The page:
FDA Issues Emergency Authorization for COVID-19 Saliva Test


SalivaDirect eliminates the need for nucleic acid extraction kits, enhancing the potential capacity for testing.

covid-19, coronavirus, saliva test

The US Food and Drug Administration (FDA) has issued an Emergency Use Authorization (EUA) for SalivaDirect, a new diagnostic test for the coronavirus disease 2019 (COVID-19).

The new test, developed by the Yale School of Public Health, does not require any special type of swab or collection device, instead can be collected in any sterile container.

SalivaDirect also does not require a separate nucleic acid extraction step, which have been prone to shortages in the past when used for other types of COVID-19 tests.

Being able to perform a test without the nucleic acid extraction kits enhances the capacity for increased testing and reduces the strain on available resources.

The SalivaDirect methodology has been validated and authorized for use with different combinations of commonly used reagents and instruments, suggesting the test could be used broadly in most high-complexity labs.

Yale intends to provide the test protocol to interested laboratories as an “open source” protocol, allowing designated laboratories to follow the protocol to obtain the required components and perform the test in their lab according to Yale’s instructions.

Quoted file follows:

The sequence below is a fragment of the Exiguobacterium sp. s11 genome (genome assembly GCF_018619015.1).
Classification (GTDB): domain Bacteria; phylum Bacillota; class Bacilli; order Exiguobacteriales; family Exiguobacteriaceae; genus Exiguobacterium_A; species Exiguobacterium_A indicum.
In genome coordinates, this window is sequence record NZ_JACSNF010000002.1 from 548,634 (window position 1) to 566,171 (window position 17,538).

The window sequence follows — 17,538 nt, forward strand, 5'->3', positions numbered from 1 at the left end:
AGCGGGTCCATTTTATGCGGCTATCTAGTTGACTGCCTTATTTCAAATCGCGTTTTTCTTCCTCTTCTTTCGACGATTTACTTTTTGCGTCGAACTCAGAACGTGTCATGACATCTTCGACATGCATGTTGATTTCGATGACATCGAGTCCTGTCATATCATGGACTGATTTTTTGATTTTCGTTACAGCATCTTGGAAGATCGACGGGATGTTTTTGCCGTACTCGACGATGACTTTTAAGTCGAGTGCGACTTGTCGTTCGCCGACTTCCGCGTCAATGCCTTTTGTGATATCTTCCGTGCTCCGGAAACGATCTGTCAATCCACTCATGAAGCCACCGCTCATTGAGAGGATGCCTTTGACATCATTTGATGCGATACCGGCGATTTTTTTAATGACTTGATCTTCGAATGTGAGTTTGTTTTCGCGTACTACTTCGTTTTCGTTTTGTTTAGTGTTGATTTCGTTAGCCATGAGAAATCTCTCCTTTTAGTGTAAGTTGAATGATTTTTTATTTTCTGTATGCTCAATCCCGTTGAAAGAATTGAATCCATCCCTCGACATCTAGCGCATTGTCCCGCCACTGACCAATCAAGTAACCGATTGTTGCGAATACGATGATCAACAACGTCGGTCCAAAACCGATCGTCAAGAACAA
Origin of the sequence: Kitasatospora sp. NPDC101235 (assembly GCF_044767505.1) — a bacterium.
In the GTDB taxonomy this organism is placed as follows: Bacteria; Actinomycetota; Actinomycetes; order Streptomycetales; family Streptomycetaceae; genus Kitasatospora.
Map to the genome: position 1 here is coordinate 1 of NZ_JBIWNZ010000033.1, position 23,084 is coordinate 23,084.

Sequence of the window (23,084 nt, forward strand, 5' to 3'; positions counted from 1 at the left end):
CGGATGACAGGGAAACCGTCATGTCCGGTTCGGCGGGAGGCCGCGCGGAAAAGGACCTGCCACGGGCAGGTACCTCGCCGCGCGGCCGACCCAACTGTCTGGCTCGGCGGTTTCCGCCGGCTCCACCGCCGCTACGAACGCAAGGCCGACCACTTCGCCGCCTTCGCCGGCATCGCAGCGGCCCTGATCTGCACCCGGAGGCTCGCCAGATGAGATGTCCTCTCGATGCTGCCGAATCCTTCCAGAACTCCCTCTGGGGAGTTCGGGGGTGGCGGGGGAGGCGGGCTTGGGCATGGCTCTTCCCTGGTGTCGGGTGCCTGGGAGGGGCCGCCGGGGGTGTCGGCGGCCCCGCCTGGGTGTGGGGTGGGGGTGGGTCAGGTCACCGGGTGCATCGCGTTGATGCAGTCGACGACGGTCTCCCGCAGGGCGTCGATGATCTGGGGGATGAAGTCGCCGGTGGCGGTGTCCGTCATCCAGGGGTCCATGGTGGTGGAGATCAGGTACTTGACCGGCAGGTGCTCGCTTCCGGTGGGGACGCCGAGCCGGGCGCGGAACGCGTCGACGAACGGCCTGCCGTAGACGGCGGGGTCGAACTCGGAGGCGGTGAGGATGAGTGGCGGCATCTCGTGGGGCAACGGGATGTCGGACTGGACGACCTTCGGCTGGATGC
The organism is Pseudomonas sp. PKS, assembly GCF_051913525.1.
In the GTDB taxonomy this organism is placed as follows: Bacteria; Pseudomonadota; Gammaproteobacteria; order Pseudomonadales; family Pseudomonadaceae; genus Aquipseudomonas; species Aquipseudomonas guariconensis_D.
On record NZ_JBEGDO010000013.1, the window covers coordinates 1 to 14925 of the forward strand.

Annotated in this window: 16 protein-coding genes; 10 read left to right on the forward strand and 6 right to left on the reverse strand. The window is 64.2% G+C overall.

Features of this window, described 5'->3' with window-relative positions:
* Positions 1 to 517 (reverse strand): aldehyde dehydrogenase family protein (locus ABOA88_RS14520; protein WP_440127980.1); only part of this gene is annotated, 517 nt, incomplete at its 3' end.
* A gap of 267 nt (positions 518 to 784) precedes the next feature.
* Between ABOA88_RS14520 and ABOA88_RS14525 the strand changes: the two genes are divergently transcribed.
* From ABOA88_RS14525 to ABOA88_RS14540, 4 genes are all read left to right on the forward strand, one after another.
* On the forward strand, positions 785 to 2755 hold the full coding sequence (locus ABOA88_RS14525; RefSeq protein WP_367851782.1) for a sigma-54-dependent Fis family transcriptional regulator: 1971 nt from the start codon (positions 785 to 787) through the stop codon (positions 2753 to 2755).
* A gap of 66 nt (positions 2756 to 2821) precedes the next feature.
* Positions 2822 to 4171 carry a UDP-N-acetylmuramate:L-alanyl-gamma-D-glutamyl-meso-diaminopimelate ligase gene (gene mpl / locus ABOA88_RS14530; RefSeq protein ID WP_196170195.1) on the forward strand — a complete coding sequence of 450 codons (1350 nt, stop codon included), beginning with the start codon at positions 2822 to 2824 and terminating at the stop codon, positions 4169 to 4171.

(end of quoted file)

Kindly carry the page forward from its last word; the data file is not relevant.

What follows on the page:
Because SalivaDirect does not rely on proprietary equipment and can use a variety of commercially available testing components, it can be assembled and used in high-complexity labs throughout the US.

SalivaDirect represents the fifth test the FDA has authorized that uses saliva as a sample for testing. Since the saliva sample is self-collected under the observation of a healthcare professional, it could also potentially lower the risk posed to healthcare workers responsible for sample collection.

“Providing this type of flexibility for processing saliva samples to test for COVID-19 infection is groundbreaking in terms of efficiency and avoiding shortages of crucial test components like reagents,” FDA Commissioner Stephen M. Hahn, MD, said in a statement. “The FDA encourages test developers to work with the agency to create innovative, effective products to help address the COVID-19 pandemic and to increase capacity and efficiency in testing.”

Related Videos
Video 2 - "Lessons from EXPLORER-HCM: Unveiling CMIs' Potential in oHCM Treatment "
Video 1 - "Novel Cardio Myosin Inhibitors Targeting Obstructive Hypertrophic Cardiomyopathy's Root Cause "
A panel of 5 cardiovascular experts
A panel of 5 cardiovascular experts
Caroline Sisson, MMS, PA-C: Updates in Pulmonary Function Testing
Heart Failure Treatment Outcomes and Contraindications
Patient Involvement in Advanced HF Treatment, with Ashley Malliett, DMSc, MPAS, PA-C
Aaron Henry, PA-C, MSHS: Regaining Black Male Patient Trust in the Doctor's Office
Tailoring Chest Pain Diagnostics to Patients, with Kyle Fortman, PA-C, MBA
© 2024 MJH Life Sciences

All rights reserved.